Table 1: Oral health status indicators by income, 45–54-year-olds, Adelaide
income quartile
Income range Inadequate dentition
< 21 teeth (%)
Past and present
disease experience
DMFT (mean)
present disease
D (mean)
Teeth extracted
M (mean)
Teeth restored
F (mean)
Lowest $30,000 or less 12.4 17.14 0.80 6.57 9.77
  $30,001–$60,000 8.1 17.51 0.42 5.61 11.48
  $60,001–$80,000 4.3 16.26 0.22 4.65 11.39
Highest $80,001 or more 1.7 15.35 0.10 4.02 11.23

People come to have inadequate dentition because some or all of their teeth have been extracted. The vast majority of teeth lost by people aged 45–54 are extracted because of dental decay (Chauncey, Glass & Alman 1989). Table 1 shows that there is only modest variation across household income quartiles of cumulative past and present experience of decay. The DMFT Index varied from 17.14 to 15.35 teeth between the lowest and highest income quartile—in other words, it was only 1.12 times greater in the lowest income quartile than in the highest. Therefore, there was little variation in the underlying lifetime experience of dental decay. However, comparing the individual components of the DMFT Index shows more substantial inequality. Adults in the lowest income quartile had eight times the mean number of untreated decayed teeth (0.80 teeth) than those in the highest income quartile (0.10 teeth). The number of missing teeth was a little over one and a half times greater among adults in the lowest household income quartile (6.57 teeth) than those in the highest income quartile (4.02 teeth). The number of filled teeth was fewer among adults in the lowest income quartile (9.77 teeth) than all other quartiles (range 11.48–11.23 teeth).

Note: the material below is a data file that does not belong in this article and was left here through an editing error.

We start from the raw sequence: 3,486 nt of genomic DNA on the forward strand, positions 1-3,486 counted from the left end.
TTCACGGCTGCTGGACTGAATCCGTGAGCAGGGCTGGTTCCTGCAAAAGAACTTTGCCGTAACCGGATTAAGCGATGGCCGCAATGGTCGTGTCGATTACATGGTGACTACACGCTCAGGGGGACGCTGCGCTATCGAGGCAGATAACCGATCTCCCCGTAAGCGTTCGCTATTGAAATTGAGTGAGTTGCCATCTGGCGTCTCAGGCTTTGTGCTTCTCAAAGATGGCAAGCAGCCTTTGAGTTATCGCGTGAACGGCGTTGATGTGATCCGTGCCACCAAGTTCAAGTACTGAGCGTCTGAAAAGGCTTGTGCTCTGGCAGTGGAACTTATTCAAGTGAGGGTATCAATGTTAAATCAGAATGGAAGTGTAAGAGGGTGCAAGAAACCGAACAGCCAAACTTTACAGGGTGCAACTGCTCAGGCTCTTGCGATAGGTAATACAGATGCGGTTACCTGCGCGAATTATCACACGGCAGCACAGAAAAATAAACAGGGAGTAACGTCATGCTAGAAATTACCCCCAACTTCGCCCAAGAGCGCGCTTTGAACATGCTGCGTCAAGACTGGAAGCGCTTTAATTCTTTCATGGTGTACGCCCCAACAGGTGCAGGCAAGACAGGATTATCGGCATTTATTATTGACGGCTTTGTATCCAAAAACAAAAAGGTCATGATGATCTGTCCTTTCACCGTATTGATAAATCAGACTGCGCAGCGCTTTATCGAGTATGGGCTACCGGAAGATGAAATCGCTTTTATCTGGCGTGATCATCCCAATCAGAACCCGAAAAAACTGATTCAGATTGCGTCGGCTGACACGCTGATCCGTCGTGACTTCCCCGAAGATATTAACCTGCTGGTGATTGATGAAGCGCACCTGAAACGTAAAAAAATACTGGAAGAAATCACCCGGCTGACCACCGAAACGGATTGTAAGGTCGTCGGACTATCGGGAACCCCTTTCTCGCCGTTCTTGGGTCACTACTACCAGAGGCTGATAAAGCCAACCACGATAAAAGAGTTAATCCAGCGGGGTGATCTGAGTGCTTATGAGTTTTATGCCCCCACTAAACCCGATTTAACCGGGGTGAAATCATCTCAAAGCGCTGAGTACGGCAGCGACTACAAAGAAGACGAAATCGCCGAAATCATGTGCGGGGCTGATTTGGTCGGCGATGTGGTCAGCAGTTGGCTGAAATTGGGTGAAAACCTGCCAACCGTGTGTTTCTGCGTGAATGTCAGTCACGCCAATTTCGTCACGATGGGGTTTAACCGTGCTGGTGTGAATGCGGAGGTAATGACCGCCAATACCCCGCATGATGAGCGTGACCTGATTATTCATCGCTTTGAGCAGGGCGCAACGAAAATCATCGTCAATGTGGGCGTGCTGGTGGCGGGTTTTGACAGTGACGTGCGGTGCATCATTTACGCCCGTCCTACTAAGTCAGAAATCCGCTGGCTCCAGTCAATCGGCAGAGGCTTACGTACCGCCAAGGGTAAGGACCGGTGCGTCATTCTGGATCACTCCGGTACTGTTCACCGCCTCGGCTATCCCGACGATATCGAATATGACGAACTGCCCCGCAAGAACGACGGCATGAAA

Inequality is markedly reduced among adults who visit a dentist more frequently.

These data establish that there was only modest inequality in the underlying lifetime dental decay experience. However, the outcome of the management of dental disease was more varied. Lower income groups were more likely to have had no treatment for their dental disease, and more likely to have had a diseased tooth extracted (the M teeth component) rather than filled (the F teeth component). Thus, there are much more substantial inequalities in oral health outcomes than underlying oral disease experience.

This interpretation of oral health inequalities is consistent with other observations. For instance, Davis (1981) established that edentulism (having no natural teeth) was unrelated to underlying oral disease experience. Instead, edentulism and part edentulism (or tooth loss) were related to patterns of treatment. The observation that inequalities in oral health are marked for oral health outcomes, but less so for underlying disease experience is also consistent with inequality in the percentage of the adult population with self-reported edentulousness (no natural teeth), self-rated ‘average’, ‘poor’ or ‘very poor’ oral health, symptom experience, and oral health-related quality of life (Spencer 2004). The individual components of the DMFT Index and these self-reported indicators of oral health are sensitive to inequality in the management of the underlying experience of oral disease.